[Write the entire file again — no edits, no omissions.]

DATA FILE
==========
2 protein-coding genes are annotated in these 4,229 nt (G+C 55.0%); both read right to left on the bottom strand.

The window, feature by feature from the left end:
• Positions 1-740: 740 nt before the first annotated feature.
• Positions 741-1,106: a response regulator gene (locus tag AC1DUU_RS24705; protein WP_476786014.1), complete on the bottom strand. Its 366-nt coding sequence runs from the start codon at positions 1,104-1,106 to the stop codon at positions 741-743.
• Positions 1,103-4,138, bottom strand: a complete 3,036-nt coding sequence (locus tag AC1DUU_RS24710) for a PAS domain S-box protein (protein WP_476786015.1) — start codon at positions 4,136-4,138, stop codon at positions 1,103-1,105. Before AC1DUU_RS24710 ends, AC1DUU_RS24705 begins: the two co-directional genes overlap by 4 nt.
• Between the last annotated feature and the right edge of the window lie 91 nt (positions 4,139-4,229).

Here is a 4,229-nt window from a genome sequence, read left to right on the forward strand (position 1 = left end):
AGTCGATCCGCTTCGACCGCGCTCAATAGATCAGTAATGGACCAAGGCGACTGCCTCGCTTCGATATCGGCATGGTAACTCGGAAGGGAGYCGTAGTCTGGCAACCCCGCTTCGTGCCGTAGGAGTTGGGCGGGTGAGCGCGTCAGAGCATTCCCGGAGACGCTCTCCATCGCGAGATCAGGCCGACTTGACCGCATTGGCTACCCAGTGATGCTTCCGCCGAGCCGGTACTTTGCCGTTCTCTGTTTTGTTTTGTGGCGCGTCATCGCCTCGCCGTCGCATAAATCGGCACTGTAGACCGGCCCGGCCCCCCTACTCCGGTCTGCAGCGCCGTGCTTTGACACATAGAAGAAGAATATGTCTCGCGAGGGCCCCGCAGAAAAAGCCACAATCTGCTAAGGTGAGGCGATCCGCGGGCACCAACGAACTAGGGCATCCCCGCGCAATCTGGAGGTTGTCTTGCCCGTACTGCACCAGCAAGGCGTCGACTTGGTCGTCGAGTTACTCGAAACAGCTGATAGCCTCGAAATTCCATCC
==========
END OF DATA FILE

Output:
2 protein-coding genes are annotated in these 4,229 nt (G+C 55.0%); both read right to left on the bottom strand.

The window, feature by feature from the left end:
• Positions 1-740: 740 nt before the first annotated feature.
• Positions 741-1,106: a response regulator gene (locus tag AC1DUU_RS24705; protein WP_476786014.1), complete on the bottom strand. Its 366-nt coding sequence runs from the start codon at positions 1,104-1,106 to the stop codon at positions 741-743.
• Positions 1,103-4,138, bottom strand: a complete 3,036-nt coding sequence (locus tag AC1DUU_RS24710) for a PAS domain S-box protein (protein WP_476786015.1) — start codon at positions 4,136-4,138, stop codon at positions 1,103-1,105. Before AC1DUU_RS24710 ends, AC1DUU_RS24705 begins: the two co-directional genes overlap by 4 nt.
• Between the last annotated feature and the right edge of the window lie 91 nt (positions 4,139-4,229).

Here is a 4,229-nt window from a genome sequence, read left to right on the forward strand (position 1 = left end):
AGTCGATCCGCTTCGACCGCGCTCAATAGATCAGTAATGGACCAAGGCGACTGCCTCGCTTCGATATCGGCATGGTAACTCGGAAGGGAGYCGTAGTCTGGCAACCCCGCTTCGTGCCGTAGGAGTTGGGCGGGTGAGCGCGTCAGAGCATTCCCGGAGACGCTCTCCATCGCGAGATCAGGCCGACTTGACCGCATTGGCTACCCAGTGATGCTTCCGCCGAGCCGGTACTTTGCCGTTCTCTGTTTTGTTTTGTGGCGCGTCATCGCCTCGCCGTCGCATAAATCGGCACTGTAGACCGGCCCGGCCCCCCTACTCCGGTCTGCAGCGCCGTGCTTTGACACATAGAAGAAGAATATGTCTCGCGAGGGCCCCGCAGAAAAAGCCACAATCTGCTAAGGTGAGGCGATCCGCGGGCACCAACGAACTAGGGCATCCCCGCGCAATCTGGAGGTTGTCTTGCCCGTACTGCACCAGCAAGGCGTCGACTTGGTCGTCGAGTTACTCGAAACAGCTGATAGCCTCGAAATTCCATCC